Thursday, March 2, 2006

Playful surveillance

In preparing this week's lecture on surveillance and risk for my science & tech class, I reread Anders Albrechtslund and Lynsey Dubbeld's The Plays and Arts of Surveillance: Studying Surveillance as Entertainment (pdf). Although I still don't think the authors are terribly successful at making their case, it's such a departure from most surveillance studies that I'm really curious to see what the students think.

"Surveillance could be considered not just as positively protective, but even as a comical, playful, amusing, enjoyable practice...[I]n this paper we are not concerned with the subverting, critical potential of cultural reflections on surveillance. Rather, our intent is to draw attention to an emerging range of surveillance manifestations the primary purpose of which is to entertain...

[T]here is a growing area of what could be called ‘surveillance games’ that seems to call for further analysis: games that use data processing technologies to provide or enhance entertainment, thereby appropriating surveillance devices for their own hedonistic purposes. These appropriations suggest that surveillance is not just a steady growing security industry that requires critical debate and extensive academic analysis (important as these are!); surveillance can also serve as a source of enjoyment, pleasure and fun, as is evidenced in the entertainment industry...

[L]ooking at surveillance from the perspective of the fun it can bring could contribute to developing analyses of how surveillance can come up in unexpected places, such as online gaming communities, and increase our sensitivity for identifying surveillance issues in innocentlooking practices such as board games...Further study of popular culture aspects of surveillance can contribute to an understanding of how we use concepts and metaphors derived from fiction in surveillance analyses."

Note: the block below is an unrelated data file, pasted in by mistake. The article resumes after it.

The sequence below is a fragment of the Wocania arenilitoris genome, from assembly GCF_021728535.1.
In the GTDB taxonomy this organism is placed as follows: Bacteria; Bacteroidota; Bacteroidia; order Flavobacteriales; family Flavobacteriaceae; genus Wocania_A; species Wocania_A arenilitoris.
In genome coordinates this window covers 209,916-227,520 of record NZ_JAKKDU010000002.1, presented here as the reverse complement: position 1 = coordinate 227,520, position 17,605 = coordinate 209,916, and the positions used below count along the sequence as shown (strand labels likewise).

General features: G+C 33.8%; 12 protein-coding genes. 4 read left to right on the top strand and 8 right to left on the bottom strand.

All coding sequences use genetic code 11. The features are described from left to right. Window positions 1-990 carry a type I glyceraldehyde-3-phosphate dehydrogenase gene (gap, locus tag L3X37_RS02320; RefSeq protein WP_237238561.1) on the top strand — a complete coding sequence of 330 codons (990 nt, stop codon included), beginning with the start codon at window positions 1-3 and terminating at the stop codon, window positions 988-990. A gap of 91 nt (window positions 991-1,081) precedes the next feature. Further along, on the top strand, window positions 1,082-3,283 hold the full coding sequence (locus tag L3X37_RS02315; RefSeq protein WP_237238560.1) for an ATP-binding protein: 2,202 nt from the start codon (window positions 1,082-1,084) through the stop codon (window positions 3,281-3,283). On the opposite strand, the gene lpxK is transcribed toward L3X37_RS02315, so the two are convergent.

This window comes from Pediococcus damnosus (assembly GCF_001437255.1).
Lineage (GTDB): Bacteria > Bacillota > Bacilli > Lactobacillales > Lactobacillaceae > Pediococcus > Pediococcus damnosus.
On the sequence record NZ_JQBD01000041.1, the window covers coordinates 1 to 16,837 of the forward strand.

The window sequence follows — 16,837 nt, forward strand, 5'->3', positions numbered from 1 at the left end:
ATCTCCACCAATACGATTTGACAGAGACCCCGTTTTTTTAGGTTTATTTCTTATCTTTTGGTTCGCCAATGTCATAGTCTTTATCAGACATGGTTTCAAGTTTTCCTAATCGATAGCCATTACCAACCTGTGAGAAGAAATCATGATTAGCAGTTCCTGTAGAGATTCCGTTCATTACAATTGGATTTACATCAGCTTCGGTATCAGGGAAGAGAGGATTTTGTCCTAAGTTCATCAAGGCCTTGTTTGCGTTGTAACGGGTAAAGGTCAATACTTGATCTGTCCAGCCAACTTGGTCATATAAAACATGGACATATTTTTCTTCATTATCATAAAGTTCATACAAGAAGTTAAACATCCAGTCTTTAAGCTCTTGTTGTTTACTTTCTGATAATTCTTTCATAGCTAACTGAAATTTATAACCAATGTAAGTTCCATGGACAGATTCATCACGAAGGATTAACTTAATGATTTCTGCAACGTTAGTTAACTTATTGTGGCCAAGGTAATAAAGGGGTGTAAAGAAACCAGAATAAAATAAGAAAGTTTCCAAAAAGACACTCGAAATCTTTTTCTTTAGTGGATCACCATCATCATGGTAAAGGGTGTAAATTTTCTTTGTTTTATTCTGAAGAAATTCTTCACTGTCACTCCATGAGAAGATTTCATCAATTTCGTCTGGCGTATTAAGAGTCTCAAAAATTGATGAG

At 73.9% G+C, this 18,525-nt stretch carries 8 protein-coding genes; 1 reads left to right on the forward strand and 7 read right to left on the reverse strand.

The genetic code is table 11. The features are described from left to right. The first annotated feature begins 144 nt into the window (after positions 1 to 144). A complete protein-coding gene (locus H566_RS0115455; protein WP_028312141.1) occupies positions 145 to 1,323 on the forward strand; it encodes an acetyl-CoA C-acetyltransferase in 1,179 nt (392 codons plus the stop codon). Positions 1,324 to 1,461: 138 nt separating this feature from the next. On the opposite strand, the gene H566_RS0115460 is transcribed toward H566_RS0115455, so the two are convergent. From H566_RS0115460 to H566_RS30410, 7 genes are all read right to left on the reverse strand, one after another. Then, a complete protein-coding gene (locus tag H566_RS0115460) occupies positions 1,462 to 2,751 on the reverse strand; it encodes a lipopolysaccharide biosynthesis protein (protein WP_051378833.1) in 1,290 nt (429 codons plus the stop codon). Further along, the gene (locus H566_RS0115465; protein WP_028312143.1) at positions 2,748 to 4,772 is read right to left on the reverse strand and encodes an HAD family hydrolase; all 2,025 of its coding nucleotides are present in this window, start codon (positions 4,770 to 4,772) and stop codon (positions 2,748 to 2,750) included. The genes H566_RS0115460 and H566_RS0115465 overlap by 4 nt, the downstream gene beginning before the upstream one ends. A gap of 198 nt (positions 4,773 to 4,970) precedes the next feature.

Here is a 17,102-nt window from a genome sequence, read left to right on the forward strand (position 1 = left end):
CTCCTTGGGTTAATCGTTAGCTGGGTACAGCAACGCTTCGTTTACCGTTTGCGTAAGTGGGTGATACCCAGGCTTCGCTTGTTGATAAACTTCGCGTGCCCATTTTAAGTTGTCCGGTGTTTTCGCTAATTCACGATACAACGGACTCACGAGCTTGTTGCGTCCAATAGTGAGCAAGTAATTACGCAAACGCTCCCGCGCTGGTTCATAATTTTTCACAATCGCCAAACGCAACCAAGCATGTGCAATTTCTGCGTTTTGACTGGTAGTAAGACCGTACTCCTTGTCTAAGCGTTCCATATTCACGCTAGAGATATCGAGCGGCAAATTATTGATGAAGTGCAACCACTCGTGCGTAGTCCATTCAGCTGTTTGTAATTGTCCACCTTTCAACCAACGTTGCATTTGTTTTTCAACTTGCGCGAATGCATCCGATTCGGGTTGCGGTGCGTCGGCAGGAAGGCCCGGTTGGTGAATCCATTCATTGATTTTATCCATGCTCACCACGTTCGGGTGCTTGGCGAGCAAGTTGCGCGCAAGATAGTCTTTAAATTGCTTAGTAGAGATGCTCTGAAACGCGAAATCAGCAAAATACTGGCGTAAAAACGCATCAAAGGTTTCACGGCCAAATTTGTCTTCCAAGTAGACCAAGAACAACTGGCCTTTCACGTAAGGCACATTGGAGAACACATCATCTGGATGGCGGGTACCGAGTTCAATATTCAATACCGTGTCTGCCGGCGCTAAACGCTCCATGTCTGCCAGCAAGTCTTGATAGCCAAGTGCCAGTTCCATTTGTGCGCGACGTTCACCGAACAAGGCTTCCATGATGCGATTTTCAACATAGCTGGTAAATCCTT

Blogger Bryan Finoki said...

Hi Anne:
well, first, let me say, i sure wish i could be taking your class. i share much interest in these same topics, and thx to the internet i can, sort of, surrogately follow along, to some degree anyway. love your blogs.
interesting article, thx for posting it.
i have written a silly spooky piece that might bore you, but may also provoke some thought on the subject of surveillance as entertainment. The Panoptic Arcade. It's kinda wacked, but, speculates on a merger of panoptic urbanism and gaming as a ubiquitous cultural medium, or something. Gamers as the harbingers of a future interactive global surveillance space, a theme i am developing. anyway, let me know what you think.

Anonymous anne said...

Thanks Brian! I'll add this to the class blog links.

btw - subtopia is also a very cool blog :-)

Anonymous anne said...

Oops! Thanks BRYAN :-)

Blogger Bryan Finoki said...

Cool. and thanks!

I will ty to follow along, too. on the class blog.


Anonymous bas raijmakers said...

Another project you might want to look at is Urban Eyes, where pigeons give you a new view on your neighbourhood through RFID and CCTV..


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